Last week, XBRL.us launched the XBRL Challenge. The contest, which is offering a grand prize of $20,000, is soliciting open source analytical applications that make use of corporate XBRL data. XBRL is short for eXtensible Business Reporting Language, and starting this past June, all publicly traded companies are required to file their financial statements electronically to the SEC using it. In addition to company financial statements, credit rating agencies are also required to report their actions (upgrades or downgrades) in XBRL to the SEC.
XBRL is the financial reporting standard for many countries, and it even received a nod in the recent DATA act as a potential solution for public reporting of federal spending data. It also addresses the problem of accurately tracking corporate actions in general, like mergers or dividends. Overall it’s gaining in importance around the world as a standard that can track any hierarchical business data.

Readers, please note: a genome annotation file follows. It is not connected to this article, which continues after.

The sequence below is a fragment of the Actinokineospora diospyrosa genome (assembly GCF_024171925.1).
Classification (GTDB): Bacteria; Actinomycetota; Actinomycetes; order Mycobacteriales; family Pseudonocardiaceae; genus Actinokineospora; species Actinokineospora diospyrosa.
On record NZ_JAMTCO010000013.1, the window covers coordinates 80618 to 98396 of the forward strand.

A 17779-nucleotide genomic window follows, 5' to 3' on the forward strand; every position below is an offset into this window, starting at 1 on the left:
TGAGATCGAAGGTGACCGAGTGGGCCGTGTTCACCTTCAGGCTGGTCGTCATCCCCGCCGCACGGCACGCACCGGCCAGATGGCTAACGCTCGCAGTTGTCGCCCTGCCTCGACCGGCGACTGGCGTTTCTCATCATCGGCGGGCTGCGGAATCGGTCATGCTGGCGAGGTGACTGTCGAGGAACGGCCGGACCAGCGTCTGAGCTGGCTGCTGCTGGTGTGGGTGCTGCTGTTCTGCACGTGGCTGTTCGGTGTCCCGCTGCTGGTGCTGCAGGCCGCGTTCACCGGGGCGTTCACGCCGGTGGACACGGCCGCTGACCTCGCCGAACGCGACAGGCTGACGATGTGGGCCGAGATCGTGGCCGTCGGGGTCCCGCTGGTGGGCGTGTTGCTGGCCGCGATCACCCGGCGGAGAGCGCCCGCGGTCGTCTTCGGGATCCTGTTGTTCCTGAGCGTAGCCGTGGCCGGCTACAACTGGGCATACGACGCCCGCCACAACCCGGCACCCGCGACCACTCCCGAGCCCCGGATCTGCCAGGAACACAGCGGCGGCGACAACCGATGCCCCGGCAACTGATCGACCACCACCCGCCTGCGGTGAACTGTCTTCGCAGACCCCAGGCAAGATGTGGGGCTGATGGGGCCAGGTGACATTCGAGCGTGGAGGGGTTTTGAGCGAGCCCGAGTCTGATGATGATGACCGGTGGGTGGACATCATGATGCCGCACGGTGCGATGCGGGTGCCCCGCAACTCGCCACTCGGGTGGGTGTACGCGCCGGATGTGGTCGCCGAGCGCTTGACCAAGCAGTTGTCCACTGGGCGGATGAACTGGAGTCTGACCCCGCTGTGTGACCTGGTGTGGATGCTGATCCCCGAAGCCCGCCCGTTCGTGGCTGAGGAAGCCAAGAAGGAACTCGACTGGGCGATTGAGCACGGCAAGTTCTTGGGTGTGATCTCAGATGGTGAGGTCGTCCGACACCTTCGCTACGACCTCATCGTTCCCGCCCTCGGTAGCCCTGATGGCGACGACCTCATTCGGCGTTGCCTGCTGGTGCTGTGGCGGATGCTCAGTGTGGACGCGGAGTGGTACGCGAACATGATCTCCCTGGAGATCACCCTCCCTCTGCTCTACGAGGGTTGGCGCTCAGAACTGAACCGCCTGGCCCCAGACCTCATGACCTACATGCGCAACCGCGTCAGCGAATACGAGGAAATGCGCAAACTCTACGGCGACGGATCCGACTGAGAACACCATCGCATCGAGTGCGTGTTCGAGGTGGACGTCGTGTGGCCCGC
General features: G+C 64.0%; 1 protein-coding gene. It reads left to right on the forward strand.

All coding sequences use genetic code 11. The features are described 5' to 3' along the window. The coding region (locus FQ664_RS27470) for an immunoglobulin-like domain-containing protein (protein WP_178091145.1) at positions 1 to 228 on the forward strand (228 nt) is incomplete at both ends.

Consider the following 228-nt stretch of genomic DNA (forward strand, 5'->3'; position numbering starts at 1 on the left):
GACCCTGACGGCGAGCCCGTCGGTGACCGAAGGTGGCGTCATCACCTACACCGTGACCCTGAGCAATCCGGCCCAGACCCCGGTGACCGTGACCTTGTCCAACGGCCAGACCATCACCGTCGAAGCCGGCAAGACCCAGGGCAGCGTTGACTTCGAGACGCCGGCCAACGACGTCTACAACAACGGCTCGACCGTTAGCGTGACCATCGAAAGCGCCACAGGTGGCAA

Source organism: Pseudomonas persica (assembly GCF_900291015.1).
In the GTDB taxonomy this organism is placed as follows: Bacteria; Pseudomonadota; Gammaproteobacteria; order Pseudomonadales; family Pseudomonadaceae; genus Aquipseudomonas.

If you’re looking for some inspiration, check out FreeRisk, a project aimed at taking risk evaluation out of the hands of companies like Moody’s and S&P. The project grabs data from XBRL financial statements and allows the user to choose different algorithms to calculate risk. Or connect with like-minded geeks over at the Open Finance Hackers google group. All in all, it’s a great chance to make corporate data more accessible and possibly win $20,000!